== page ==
A notorious and nightmarish “haunted house” in Tennessee has caught the attention of the state’s attorney general after being featured in a Hulu documentary.
Monster Inside: America’s Most Extreme Haunted House centers on McKamey Manor, a torture “tour” about 70 miles outside of Nashville. It merges “documentary storytelling with the visual and cinematic language of a horror film” and follows three participants to “explore why people make themselves vulnerable to harm,” according to Hulu’s synopsis. The film, which hit the streamer on Oct. 12, was in Hulu’s newly-launched Top 15 each day for the first week following its release.
More from The Hollywood Reporter
It’s also caught the attention of state’s attorney general — which is something director Andrew Renzi tells THR he didn’t see coming. “It definitely came as a shock that there was actually law enforcement taking notice,” Renzi says, adding that he knows people who felt “victimized” by the experience “have long wanted to see this happen, but have never had the resources or the outlets to get anyone’s attention.”
Tennessee Attorney General Jonathan Skrmetti on Tuesday announced that his office is looking into McKamey Manor. “Happy Halloween,” he wrote on X. “Today @agtennessee sent a letter to the @McKameyManor raising serious concerns about its business practices in operating its ‘extreme haunted attraction.’ This office continues to prioritize the safety and wellbeing of all Tennesseans.” (The @McKameyManor account replied: “Haters gonna hate.”)
The Tennesseean on Thursday reported on the probe and posted the letter from Assistant Attorney General Kristine Knowles to Russ McKamey.
“It is our understanding that you own McKamey Manor and relocated from California to Summertown, Tennessee in 2017 following your San Diego operation being shut down due to public outcry,” Knowles writes. “A 2019 promotional video from McKamey Manor’s YouTube page depicts some of the horrors visitors are subjected to, which includes getting dragged via heavy chains or locked into confined spaces while water pours in.”
Knowles explains that their office has “concerns” and will be sending him a forma request for documents and information to determine whether McKamey Manor’s practices violate consumer protection laws.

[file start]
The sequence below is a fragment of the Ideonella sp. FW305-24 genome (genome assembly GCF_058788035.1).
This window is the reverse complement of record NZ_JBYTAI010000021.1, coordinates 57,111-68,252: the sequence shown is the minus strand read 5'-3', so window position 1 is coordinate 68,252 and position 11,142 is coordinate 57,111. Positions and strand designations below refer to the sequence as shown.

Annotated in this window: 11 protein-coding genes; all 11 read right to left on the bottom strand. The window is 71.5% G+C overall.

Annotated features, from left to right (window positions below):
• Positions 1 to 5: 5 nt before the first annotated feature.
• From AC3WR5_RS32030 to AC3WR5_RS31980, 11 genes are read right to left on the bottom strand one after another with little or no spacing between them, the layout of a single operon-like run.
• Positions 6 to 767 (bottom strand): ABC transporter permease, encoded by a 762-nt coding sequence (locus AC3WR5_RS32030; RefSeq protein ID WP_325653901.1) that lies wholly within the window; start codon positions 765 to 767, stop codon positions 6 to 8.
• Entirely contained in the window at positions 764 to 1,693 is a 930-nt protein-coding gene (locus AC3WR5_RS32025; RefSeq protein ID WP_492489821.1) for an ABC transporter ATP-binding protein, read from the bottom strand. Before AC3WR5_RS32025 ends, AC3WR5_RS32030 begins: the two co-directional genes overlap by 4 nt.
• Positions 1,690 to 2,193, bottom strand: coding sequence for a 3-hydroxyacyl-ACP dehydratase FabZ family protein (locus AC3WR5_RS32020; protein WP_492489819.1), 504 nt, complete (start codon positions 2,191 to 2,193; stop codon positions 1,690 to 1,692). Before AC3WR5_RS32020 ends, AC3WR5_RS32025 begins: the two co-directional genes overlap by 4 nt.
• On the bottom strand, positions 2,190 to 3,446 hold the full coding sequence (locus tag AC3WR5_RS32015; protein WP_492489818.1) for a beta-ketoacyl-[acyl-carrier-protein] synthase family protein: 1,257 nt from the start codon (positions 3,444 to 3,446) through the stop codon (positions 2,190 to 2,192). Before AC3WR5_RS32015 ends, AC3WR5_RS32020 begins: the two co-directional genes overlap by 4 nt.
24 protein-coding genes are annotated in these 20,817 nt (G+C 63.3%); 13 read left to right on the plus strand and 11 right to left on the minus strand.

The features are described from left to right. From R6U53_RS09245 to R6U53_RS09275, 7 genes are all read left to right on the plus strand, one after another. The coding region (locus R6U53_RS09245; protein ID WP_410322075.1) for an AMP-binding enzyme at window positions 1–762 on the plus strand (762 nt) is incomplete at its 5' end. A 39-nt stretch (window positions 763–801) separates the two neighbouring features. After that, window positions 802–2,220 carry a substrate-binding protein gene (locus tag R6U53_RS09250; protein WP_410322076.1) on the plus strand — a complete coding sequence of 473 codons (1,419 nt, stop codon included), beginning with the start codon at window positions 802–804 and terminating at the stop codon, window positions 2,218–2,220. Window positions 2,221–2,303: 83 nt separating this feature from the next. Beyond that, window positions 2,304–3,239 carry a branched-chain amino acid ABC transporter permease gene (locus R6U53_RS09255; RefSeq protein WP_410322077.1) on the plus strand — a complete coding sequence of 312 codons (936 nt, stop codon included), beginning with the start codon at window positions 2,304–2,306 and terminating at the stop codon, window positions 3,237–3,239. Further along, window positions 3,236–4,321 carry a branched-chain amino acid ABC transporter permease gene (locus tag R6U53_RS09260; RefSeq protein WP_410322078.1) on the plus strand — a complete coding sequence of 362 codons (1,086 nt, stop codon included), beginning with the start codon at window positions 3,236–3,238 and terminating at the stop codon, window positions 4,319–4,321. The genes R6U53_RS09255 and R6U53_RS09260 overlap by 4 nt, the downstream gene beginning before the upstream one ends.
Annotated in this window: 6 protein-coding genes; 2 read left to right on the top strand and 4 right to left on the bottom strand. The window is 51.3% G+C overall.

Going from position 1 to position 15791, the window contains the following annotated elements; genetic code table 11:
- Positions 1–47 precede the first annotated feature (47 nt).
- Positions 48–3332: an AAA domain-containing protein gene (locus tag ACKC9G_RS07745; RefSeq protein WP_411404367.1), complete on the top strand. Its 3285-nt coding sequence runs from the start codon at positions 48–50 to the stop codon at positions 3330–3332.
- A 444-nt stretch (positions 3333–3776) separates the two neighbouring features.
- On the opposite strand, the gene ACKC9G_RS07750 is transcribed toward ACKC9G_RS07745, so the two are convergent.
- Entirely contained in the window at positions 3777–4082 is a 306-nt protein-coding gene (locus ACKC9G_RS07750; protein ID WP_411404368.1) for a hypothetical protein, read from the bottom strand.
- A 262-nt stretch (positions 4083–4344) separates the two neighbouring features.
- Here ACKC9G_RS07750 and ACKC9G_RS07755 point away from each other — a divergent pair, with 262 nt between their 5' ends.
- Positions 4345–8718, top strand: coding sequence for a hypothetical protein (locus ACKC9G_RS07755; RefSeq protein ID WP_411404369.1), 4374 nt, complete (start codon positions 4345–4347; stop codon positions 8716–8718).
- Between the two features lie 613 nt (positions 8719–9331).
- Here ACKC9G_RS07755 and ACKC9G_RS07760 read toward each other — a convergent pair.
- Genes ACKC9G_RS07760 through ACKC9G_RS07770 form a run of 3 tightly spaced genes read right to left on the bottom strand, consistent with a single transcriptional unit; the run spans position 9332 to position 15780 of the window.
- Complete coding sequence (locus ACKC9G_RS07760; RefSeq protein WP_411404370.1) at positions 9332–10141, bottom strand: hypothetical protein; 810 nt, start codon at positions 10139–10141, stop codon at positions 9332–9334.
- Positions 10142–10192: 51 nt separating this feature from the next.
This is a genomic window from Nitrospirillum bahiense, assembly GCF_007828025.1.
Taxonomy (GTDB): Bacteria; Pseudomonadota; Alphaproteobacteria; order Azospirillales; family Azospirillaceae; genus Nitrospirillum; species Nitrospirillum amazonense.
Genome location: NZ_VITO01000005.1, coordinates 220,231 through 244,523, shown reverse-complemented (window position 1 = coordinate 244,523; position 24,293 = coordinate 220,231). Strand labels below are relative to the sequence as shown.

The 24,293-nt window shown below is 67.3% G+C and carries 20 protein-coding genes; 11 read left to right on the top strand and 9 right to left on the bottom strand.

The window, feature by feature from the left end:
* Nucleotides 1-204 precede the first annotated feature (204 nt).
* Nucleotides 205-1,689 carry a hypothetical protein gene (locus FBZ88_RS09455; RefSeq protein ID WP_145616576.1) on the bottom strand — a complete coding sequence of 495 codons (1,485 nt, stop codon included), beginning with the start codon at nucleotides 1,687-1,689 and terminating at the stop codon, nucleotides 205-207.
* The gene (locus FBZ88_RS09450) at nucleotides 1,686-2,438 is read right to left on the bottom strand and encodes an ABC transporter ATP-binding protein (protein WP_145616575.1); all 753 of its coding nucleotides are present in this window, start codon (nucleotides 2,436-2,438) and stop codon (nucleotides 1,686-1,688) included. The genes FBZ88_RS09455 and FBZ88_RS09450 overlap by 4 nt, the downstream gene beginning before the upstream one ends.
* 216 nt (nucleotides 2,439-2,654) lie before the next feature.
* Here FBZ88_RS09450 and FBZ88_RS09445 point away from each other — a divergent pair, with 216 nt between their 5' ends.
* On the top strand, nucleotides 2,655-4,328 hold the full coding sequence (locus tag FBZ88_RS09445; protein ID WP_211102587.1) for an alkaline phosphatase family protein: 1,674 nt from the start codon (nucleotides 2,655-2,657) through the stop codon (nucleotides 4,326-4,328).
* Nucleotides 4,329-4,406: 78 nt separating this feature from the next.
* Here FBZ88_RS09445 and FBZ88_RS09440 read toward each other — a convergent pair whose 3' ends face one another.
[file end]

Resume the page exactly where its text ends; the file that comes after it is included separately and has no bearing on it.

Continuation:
“McKamey Manor either does not offer, or honor, a means for a participant to stop the tour,” she cites as one concern. “In Hulu’s 2023 documentary about McKamey Manor, you are quoted as saying, ‘we’re
known for no quitting and no safe wording.'”
She continues, “Participants do not have access to the lengthy waiver that describes the risks involved with a ‘tour’ before signing up, traveling long distances to Tennessee, or even before the tour begins. Former participants describe the adrenaline and pressure they felt when reviewing the waiver at the start of the tour. One interviewee from the Hulu documentary stated, ‘I had too much excitement going through my veins at the time. If [the waiver] would have said that a man is going to come out of the woods and murder you during this event, I would’ve signed it.'”
The last specific concern mentioned is about the alleged prize awarded to a theoretical survivor. “The supposed $20,000 prize offered to anyone who completes the McKamey Manor ‘challenge’ does not exist and/or is impossible to win,” Knowles writes. “When a journalist from the Nashville Scene asked you if anyone has won the challenge, you responded by saying, ‘Of course not, and they never will! Because it’s so mentally and physically challenging. But it will be the most exciting thing you’ve ever done.'”
This afternoon Renzi reacted to the news and told THR where the idea for the project came from and how its storytelling approach may have help catch the state’s attention.
What was the inspiration for Monster Inside? How did you first hear about McKamey Manor?
I found my way to this project in a really atypical way for me. It’s almost always the story I find first, but this time I had been thinking quite a bit about the absence of the horror genre within the doc world. It’s pretty much a whitespace and a genre that doesn’t exist in non-fiction, and I thought that it would be a really fulfilling challenge as a director to try and find a story that could be a bit of a new thing, a true genre film that happens to be entirely real. I was getting a little frustrated, or maybe just jealous, by how loud, successful and artful the fiction genre films were becoming while the doc space seemed to be too preoccupied by true crime. The impact of those true crime docs was starting to wane for me because there’s just so many and we’re maybe becoming a bit desensitized to the actual crime of it all because of how consistently they are packaged and delivered to viewers.